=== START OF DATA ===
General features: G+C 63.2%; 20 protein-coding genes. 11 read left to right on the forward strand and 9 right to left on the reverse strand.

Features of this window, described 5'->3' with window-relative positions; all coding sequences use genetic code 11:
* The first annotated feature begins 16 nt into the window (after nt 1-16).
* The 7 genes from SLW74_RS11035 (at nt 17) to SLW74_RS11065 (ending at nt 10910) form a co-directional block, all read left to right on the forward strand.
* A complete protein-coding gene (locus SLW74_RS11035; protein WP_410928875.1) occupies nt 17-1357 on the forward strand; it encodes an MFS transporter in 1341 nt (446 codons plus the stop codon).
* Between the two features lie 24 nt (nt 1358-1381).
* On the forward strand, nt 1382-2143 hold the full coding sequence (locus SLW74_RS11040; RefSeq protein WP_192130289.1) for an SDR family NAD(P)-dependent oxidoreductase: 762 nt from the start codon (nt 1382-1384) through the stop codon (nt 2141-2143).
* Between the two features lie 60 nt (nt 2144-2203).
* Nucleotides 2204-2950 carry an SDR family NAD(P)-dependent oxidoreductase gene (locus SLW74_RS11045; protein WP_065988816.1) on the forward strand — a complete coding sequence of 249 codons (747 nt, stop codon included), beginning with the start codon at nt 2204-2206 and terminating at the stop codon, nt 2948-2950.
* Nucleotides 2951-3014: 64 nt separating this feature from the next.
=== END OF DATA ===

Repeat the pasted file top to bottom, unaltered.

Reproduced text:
General features: G+C 63.2%; 20 protein-coding genes. 11 read left to right on the forward strand and 9 right to left on the reverse strand.

Features of this window, described 5'->3' with window-relative positions; all coding sequences use genetic code 11:
* The first annotated feature begins 16 nt into the window (after nt 1-16).
* The 7 genes from SLW74_RS11035 (at nt 17) to SLW74_RS11065 (ending at nt 10910) form a co-directional block, all read left to right on the forward strand.
* A complete protein-coding gene (locus SLW74_RS11035; protein WP_410928875.1) occupies nt 17-1357 on the forward strand; it encodes an MFS transporter in 1341 nt (446 codons plus the stop codon).
* Between the two features lie 24 nt (nt 1358-1381).
* On the forward strand, nt 1382-2143 hold the full coding sequence (locus SLW74_RS11040; RefSeq protein WP_192130289.1) for an SDR family NAD(P)-dependent oxidoreductase: 762 nt from the start codon (nt 1382-1384) through the stop codon (nt 2141-2143).
* Between the two features lie 60 nt (nt 2144-2203).
* Nucleotides 2204-2950 carry an SDR family NAD(P)-dependent oxidoreductase gene (locus SLW74_RS11045; protein WP_065988816.1) on the forward strand — a complete coding sequence of 249 codons (747 nt, stop codon included), beginning with the start codon at nt 2204-2206 and terminating at the stop codon, nt 2948-2950.
* Nucleotides 2951-3014: 64 nt separating this feature from the next.